Restoration spiffs up a N.Y. landmark
Published: October 27, 2009
Tags: architecture, Blue Cross Arena, Henry Hobson Richardson, Kimball Tobacco Factory, Landmark Society of Western New York, Lari Construction, Monroe County Courthouse, National Register of Historic Places, Richardson Romanesque, Rochester City Hall, War Memorial
Colleen M. Farrell
Dolan Media Newswires
Rochester, NY — Thanks to a multimillion dollar restoration, a piece of Rochester’s most-prized architecture will enjoy a longer life.
The ongoing brownstone masonry restoration project at Rochester City Hall — which began in the spring — has meant cordoned off sidewalks and lanes along Church and Fitzhugh streets as crews perform the work.
City workers have experienced near-constant noise from the tools used to repair the stones.
Concerns about falling stone and the structure’s stability prompted the need for repairs. Preservationists say the inconveniences are worth it.
“There’s absolutely no other building like it in Monroe County, or the region,” said Cynthia Howk, architectural research coordinator for the Landmark Society of Western New York.
The $6.7 million restoration project is being handled by Lari Construction, which has offices in Canada and Syracuse.
Today, 30 Church St. may seem a bit out of place. With its turrets and gargoyles and towers, its stature is that of an urban castle, tucked away on one of the downtown’s quieter streets. When it was built in the 1880s, however, its architectural style — Richardson Romanesque — was all the rage.
A Methodist and a Baptist church were constructed in the same style adjacent to and across from the building.
City Hall actually was Rochester’s first federal building. At the time, the U.S. government was commissioning such structures nationwide, Howk said.
The style is named for Henry Hobson Richardson, whom Howk said was the Frank Lloyd Wright of his day.
After he built Boston’s Trinity Church, his design, with large cut blocks, round arches on windows and big entry portal arches, drew national attention.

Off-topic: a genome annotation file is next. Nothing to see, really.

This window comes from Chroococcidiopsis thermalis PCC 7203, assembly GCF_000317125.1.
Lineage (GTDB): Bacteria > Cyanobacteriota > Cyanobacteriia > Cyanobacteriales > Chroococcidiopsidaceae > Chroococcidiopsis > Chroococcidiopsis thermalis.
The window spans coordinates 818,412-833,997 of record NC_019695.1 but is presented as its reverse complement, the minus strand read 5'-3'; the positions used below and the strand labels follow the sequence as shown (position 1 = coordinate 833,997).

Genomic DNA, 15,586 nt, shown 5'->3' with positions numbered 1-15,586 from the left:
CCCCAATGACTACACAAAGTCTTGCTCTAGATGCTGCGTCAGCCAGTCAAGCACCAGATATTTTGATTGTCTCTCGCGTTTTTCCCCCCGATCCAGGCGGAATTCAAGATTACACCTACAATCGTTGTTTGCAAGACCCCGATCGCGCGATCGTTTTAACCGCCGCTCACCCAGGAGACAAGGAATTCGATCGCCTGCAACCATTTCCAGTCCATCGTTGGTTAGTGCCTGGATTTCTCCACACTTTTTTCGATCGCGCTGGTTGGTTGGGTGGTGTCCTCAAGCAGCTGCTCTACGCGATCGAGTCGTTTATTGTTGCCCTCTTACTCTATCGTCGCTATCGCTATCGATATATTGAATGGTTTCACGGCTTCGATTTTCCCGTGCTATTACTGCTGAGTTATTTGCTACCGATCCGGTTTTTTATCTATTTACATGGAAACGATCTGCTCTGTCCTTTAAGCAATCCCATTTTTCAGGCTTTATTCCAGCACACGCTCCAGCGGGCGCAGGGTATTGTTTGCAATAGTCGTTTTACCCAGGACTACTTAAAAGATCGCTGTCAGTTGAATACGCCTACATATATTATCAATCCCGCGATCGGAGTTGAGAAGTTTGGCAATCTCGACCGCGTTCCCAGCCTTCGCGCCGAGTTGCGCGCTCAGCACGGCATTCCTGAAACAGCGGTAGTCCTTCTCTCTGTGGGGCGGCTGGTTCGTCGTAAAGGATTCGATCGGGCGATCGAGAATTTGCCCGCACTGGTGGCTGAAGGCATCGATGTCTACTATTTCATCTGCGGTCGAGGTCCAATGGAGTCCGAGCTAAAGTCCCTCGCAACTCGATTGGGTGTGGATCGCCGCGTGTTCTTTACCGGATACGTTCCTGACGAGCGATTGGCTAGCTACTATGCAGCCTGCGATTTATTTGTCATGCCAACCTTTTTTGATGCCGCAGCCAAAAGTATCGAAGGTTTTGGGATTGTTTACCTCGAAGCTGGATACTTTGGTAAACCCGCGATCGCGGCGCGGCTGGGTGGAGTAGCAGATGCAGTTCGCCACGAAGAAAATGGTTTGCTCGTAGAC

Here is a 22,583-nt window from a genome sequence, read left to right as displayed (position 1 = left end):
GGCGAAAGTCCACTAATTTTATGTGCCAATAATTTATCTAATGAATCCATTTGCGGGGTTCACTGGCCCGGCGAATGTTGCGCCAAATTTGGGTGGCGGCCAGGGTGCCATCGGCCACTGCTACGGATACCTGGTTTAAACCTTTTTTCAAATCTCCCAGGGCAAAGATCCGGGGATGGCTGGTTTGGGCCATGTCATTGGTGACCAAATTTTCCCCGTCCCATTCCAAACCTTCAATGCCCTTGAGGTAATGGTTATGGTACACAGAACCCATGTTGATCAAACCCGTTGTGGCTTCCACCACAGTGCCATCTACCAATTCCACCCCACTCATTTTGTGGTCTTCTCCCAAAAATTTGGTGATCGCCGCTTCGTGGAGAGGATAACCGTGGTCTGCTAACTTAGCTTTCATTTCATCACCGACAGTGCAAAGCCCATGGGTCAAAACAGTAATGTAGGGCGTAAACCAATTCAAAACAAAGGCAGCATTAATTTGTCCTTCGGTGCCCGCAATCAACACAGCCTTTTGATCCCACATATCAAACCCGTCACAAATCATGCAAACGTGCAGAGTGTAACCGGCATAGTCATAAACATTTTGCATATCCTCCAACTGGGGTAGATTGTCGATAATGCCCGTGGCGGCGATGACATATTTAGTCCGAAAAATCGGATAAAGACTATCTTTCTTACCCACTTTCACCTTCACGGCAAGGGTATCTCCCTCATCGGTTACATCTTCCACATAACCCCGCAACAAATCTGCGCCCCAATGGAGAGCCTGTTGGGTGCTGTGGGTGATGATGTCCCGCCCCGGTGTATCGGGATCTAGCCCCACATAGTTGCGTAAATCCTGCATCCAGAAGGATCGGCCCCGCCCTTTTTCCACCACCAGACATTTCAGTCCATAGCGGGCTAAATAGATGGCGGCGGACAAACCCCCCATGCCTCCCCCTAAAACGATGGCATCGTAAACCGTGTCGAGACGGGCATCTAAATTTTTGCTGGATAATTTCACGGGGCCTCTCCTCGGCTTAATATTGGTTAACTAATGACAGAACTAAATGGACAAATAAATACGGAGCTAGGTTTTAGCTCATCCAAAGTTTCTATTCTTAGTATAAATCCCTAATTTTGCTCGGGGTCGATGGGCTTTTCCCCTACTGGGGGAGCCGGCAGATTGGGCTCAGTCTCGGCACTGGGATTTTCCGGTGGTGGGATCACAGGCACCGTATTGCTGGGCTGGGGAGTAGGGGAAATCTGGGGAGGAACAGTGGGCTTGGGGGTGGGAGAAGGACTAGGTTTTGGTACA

Rochester’s example is “right out of Romanesque building vocabulary,” Howk said.
Noted architect Harvey Ellis worked on the local design, which was taken up later by a government official.
Over the years, the building housed customs, taxation, courts, prohibition control, draft board and FBI offices. Until the 1930s, it served as Rochester’s main post office.
It also was the site where local servicemen and women reported for military duty.
In the 1970s, a new federal building went up on State Street, and 30 Church St. was vacated.
At the same time, city leaders were looking for new headquarters.
Forty years after Rochester’s incorporation in 1834, city leaders decided it was time to build their own hall.
Space previously had been rented in the second incarnation of the Monroe County Courthouse.
In the 1880s, the city commissioned its first hall at Broad and Fitzhugh, built by local architect A.J. Warner.
By the 1920s, space was getting tight, however. George Eastman had paid for the city to use the nearby Kimball Tobacco Factory as an annex, Howk said.
After World War II, that space wasn’t an option anymore because the War Memorial, now the Blue Cross Arena, was being built.
The city either could build new or buy the old federal building, which ended up costing only $1 because the federal government had declared it as surplus property.
City offices moved up North Fitzhugh Street to the present site in 1978, and an addition was added later.
The building was listed on the National Register of Historic Places in 1972 and named a local landmark in 1973.
The purchase turned out to be a good deal for preservationists.
“This was the largest, most public preservation win up until that time,” Howk said.
Restoration work is expected to be completed next year.
“It’s a beautiful gem of a building,” Pamela Marcotte, managing architect for the City of Rochester, said.
“They just don’t make buildings like this anymore. It’s a treasure worth saving.”